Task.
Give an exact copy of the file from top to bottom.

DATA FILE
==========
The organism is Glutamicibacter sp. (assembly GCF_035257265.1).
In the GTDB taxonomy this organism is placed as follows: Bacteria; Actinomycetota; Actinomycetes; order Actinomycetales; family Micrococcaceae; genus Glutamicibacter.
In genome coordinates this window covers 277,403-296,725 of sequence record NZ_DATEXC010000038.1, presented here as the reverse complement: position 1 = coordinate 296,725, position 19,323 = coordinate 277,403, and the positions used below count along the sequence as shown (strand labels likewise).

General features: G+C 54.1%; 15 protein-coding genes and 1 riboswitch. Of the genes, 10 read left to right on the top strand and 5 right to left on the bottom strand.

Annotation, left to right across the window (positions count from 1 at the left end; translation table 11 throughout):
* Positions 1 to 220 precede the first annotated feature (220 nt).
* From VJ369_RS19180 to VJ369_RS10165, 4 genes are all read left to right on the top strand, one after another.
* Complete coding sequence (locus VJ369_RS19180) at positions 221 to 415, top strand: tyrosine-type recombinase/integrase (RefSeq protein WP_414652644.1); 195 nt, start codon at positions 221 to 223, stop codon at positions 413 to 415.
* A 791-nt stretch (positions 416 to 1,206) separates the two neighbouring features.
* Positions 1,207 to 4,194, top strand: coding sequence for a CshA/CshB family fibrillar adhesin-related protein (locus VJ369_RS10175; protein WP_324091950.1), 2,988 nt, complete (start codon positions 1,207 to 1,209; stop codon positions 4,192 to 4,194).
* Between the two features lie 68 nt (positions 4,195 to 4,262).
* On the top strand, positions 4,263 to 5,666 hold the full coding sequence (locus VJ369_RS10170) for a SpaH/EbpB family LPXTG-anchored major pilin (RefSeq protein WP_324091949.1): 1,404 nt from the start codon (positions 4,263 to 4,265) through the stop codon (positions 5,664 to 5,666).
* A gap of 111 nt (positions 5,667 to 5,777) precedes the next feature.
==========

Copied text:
The organism is Glutamicibacter sp. (assembly GCF_035257265.1).
In the GTDB taxonomy this organism is placed as follows: Bacteria; Actinomycetota; Actinomycetes; order Actinomycetales; family Micrococcaceae; genus Glutamicibacter.
In genome coordinates this window covers 277,403-296,725 of sequence record NZ_DATEXC010000038.1, presented here as the reverse complement: position 1 = coordinate 296,725, position 19,323 = coordinate 277,403, and the positions used below count along the sequence as shown (strand labels likewise).

General features: G+C 54.1%; 15 protein-coding genes and 1 riboswitch. Of the genes, 10 read left to right on the top strand and 5 right to left on the bottom strand.

Annotation, left to right across the window (positions count from 1 at the left end; translation table 11 throughout):
* Positions 1 to 220 precede the first annotated feature (220 nt).
* From VJ369_RS19180 to VJ369_RS10165, 4 genes are all read left to right on the top strand, one after another.
* Complete coding sequence (locus VJ369_RS19180) at positions 221 to 415, top strand: tyrosine-type recombinase/integrase (RefSeq protein WP_414652644.1); 195 nt, start codon at positions 221 to 223, stop codon at positions 413 to 415.
* A 791-nt stretch (positions 416 to 1,206) separates the two neighbouring features.
* Positions 1,207 to 4,194, top strand: coding sequence for a CshA/CshB family fibrillar adhesin-related protein (locus VJ369_RS10175; protein WP_324091950.1), 2,988 nt, complete (start codon positions 1,207 to 1,209; stop codon positions 4,192 to 4,194).
* Between the two features lie 68 nt (positions 4,195 to 4,262).
* On the top strand, positions 4,263 to 5,666 hold the full coding sequence (locus VJ369_RS10170) for a SpaH/EbpB family LPXTG-anchored major pilin (RefSeq protein WP_324091949.1): 1,404 nt from the start codon (positions 4,263 to 4,265) through the stop codon (positions 5,664 to 5,666).
* A gap of 111 nt (positions 5,667 to 5,777) precedes the next feature.